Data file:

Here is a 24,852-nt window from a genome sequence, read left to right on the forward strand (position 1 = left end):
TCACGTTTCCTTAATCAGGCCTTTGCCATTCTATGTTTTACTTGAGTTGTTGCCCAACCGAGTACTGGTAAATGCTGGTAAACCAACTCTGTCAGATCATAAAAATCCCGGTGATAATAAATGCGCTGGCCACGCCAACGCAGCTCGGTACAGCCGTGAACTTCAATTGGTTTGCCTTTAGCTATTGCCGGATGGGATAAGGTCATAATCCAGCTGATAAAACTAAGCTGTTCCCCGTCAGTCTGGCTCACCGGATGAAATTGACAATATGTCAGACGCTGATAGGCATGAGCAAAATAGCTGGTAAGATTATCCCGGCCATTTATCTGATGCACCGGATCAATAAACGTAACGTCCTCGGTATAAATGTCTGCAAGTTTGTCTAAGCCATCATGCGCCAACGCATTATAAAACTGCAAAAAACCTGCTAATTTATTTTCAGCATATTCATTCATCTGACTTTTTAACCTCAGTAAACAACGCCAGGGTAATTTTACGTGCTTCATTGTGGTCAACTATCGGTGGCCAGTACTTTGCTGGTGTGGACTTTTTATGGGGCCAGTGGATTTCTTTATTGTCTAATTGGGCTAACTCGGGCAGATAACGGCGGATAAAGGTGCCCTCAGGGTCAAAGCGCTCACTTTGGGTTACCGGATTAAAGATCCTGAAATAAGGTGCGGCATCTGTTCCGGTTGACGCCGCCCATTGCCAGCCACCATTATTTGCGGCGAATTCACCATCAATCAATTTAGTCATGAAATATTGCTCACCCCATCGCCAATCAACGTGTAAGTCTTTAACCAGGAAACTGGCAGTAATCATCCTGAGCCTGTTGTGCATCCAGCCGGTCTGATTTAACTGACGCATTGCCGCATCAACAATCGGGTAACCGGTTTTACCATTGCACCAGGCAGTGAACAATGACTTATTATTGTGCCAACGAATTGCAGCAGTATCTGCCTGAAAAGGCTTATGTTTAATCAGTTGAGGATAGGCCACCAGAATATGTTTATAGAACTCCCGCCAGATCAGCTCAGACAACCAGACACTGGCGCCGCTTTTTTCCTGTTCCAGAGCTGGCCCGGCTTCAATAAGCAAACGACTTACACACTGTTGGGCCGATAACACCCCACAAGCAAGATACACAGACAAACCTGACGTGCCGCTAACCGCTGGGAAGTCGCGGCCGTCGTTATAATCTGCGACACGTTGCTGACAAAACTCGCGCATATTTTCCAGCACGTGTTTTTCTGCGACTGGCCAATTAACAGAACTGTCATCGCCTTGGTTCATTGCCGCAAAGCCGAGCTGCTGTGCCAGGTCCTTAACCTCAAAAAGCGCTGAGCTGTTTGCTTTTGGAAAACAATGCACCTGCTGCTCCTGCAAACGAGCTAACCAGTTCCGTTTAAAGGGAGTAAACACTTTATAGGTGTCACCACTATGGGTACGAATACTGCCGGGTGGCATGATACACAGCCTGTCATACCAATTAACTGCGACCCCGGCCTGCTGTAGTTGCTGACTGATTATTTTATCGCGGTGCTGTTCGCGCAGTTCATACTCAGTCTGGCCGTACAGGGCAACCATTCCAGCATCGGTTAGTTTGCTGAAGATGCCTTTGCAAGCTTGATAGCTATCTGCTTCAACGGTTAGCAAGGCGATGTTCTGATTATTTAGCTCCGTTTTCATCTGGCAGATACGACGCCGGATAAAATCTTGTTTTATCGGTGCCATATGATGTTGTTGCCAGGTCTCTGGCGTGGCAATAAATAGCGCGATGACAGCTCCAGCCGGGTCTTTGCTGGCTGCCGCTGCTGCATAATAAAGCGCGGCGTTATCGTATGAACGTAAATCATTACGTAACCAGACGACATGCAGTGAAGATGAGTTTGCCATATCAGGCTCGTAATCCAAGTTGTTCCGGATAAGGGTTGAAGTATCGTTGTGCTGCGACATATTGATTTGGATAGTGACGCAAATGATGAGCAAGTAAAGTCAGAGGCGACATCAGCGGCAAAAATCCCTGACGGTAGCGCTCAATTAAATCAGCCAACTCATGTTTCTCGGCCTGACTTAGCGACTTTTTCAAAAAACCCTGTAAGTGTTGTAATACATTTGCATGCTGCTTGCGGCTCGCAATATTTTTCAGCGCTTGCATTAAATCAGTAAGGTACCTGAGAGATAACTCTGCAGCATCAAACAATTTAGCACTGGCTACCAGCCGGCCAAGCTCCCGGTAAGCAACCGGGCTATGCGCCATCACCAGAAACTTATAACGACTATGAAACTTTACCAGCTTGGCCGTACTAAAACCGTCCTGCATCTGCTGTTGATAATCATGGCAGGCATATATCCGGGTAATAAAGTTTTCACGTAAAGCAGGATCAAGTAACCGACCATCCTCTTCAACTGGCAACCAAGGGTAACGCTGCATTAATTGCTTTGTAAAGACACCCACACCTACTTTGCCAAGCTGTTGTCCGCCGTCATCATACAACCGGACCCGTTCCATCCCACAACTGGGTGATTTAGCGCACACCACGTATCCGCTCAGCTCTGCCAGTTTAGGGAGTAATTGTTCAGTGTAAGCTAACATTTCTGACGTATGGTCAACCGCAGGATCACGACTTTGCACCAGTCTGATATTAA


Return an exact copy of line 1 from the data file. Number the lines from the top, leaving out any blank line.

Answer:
Here is a 24,852-nt window from a genome sequence, read left to right on the forward strand (position 1 = left end):